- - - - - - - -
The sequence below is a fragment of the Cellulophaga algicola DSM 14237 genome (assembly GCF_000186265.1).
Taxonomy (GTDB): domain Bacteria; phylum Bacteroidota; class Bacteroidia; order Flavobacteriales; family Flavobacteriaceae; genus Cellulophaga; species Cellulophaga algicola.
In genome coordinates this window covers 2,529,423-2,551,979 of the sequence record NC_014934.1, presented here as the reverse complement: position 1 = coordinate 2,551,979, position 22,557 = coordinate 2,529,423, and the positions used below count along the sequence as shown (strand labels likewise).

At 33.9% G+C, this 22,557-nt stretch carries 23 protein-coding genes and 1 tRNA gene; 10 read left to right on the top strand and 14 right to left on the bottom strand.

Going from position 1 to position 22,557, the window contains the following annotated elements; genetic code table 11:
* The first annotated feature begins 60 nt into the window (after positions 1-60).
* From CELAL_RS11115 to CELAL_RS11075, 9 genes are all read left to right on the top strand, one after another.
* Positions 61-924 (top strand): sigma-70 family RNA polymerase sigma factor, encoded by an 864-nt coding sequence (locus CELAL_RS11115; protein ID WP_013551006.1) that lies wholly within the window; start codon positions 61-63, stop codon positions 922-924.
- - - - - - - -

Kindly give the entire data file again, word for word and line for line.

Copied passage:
The sequence below is a fragment of the Cellulophaga algicola DSM 14237 genome (assembly GCF_000186265.1).
Taxonomy (GTDB): domain Bacteria; phylum Bacteroidota; class Bacteroidia; order Flavobacteriales; family Flavobacteriaceae; genus Cellulophaga; species Cellulophaga algicola.
In genome coordinates this window covers 2,529,423-2,551,979 of the sequence record NC_014934.1, presented here as the reverse complement: position 1 = coordinate 2,551,979, position 22,557 = coordinate 2,529,423, and the positions used below count along the sequence as shown (strand labels likewise).

At 33.9% G+C, this 22,557-nt stretch carries 23 protein-coding genes and 1 tRNA gene; 10 read left to right on the top strand and 14 right to left on the bottom strand.

Going from position 1 to position 22,557, the window contains the following annotated elements; genetic code table 11:
* The first annotated feature begins 60 nt into the window (after positions 1-60).
* From CELAL_RS11115 to CELAL_RS11075, 9 genes are all read left to right on the top strand, one after another.
* Positions 61-924 (top strand): sigma-70 family RNA polymerase sigma factor, encoded by an 864-nt coding sequence (locus CELAL_RS11115; protein ID WP_013551006.1) that lies wholly within the window; start codon positions 61-63, stop codon positions 922-924.